Note there is no reason why z must be taken as the

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Unformatted text preview: the dependent variable, we could use y=f(x,z) or z=f(y,z) and project the surface into either the xz-plane or yz-plane. Calculating Mass of a Surface Given the mass density per unit surface area: Let be a small patch of area on the surface of the object. Then would be given by: . So the total mass of the object Example: Find the mass of the surface where and Example: Find the mass of the thin metal covering given by the surface and the density is given by: Scratch: where We will now revisit Flux. We dealt with flux through a rectangular box which was easy since our surfaces were parallel to the coordinate axes so the movement of the mass was perpendicular to the surface. Now we want to investigate the movement of mass through an arbitrary surface in space. Thus we will need the normal vector for each point on the surface. (Let’s assume the flow is steady, ie: not dependent on time and our density is constant throughout the fluid) So our velocity vector field will be given by: ThtThe mass moving through the Where Thus Flux of can be approximated by (unit normal vector) across S = doesn’t always have to be a velocity field. It could have been an electric field or a gradient field for a temperature function. In order to use the above formula we need to find the unit normal vector . We will find the Outward Unit Normal vector which is the vector that points upward from the surface. We could use the same idea as above to look at the net amount of fluid leaving S per unit time. This is a 2D curve that we partition into . We have exactly the same derivation as above The only difference is we are in 2D and have Thus Flux of . across C = If the integral is positive, the amount of fluid in S tends to decrease (or there is a source) – more is leaving across the boundary than is coming in If the integral is negative, the amount of fluid in S tends to increase (or there is a sink) – more is coming in than is leaving If the integral is zero, there is no net gain or loss of fluid in S The word FLUX is used to denote the net rate at which fluid flows across a boundary. Remember that the Gradient is perpendicular to a Level S...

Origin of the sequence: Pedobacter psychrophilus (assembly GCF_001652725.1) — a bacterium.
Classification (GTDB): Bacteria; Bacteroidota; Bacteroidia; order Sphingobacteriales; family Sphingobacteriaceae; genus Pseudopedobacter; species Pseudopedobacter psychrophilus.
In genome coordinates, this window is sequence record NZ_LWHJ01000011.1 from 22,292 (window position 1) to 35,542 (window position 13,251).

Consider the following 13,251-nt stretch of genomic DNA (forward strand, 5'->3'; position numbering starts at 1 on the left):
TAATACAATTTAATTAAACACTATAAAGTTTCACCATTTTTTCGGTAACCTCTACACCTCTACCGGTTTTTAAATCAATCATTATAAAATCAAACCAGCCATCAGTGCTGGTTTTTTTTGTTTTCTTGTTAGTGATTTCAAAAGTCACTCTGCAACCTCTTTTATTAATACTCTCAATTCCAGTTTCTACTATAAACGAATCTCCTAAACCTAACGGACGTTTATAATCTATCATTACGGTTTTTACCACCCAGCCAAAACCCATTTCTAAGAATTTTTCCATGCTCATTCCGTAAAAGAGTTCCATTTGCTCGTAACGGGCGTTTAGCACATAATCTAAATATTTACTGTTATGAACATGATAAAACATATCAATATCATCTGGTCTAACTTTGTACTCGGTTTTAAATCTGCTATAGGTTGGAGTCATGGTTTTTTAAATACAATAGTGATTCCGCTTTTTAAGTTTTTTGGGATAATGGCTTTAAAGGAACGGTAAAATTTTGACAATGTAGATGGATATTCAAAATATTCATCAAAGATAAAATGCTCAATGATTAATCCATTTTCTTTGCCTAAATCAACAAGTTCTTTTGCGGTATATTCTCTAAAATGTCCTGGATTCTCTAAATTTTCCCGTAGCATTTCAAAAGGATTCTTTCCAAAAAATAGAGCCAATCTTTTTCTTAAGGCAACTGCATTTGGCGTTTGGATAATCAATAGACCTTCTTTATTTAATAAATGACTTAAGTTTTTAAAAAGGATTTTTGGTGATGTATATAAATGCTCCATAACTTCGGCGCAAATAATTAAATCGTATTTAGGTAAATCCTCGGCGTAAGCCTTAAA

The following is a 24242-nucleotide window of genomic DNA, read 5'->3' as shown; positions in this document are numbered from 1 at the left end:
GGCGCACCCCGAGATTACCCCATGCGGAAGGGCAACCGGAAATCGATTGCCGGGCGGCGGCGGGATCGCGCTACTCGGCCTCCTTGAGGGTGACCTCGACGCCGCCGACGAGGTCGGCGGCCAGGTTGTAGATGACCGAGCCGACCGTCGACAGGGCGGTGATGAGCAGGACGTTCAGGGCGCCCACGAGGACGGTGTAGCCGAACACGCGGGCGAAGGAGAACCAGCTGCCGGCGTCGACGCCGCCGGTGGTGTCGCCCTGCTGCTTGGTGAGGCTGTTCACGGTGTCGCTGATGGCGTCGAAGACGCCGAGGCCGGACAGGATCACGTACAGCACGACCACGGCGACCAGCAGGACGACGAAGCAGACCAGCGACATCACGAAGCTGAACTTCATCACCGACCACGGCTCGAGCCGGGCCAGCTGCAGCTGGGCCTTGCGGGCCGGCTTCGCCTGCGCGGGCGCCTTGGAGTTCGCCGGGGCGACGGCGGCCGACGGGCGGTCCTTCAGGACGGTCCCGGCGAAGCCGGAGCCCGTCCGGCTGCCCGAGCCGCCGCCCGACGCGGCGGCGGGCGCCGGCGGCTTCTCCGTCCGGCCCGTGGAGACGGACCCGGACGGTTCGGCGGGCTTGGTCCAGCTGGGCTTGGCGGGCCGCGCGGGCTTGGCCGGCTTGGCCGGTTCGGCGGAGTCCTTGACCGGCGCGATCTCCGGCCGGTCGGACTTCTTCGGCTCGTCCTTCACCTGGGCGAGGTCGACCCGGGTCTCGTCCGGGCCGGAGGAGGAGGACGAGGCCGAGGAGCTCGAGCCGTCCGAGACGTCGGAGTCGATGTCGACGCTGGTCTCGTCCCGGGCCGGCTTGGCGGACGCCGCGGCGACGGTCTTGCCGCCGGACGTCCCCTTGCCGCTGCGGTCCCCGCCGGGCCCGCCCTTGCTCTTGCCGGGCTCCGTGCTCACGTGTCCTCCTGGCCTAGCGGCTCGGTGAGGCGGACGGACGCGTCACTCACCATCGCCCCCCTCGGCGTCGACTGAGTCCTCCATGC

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This note was uploaded on 03/05/2014 for the course MATH 101c taught by Professor Loukianoff,v during the Spring '08 term at Ohlone.

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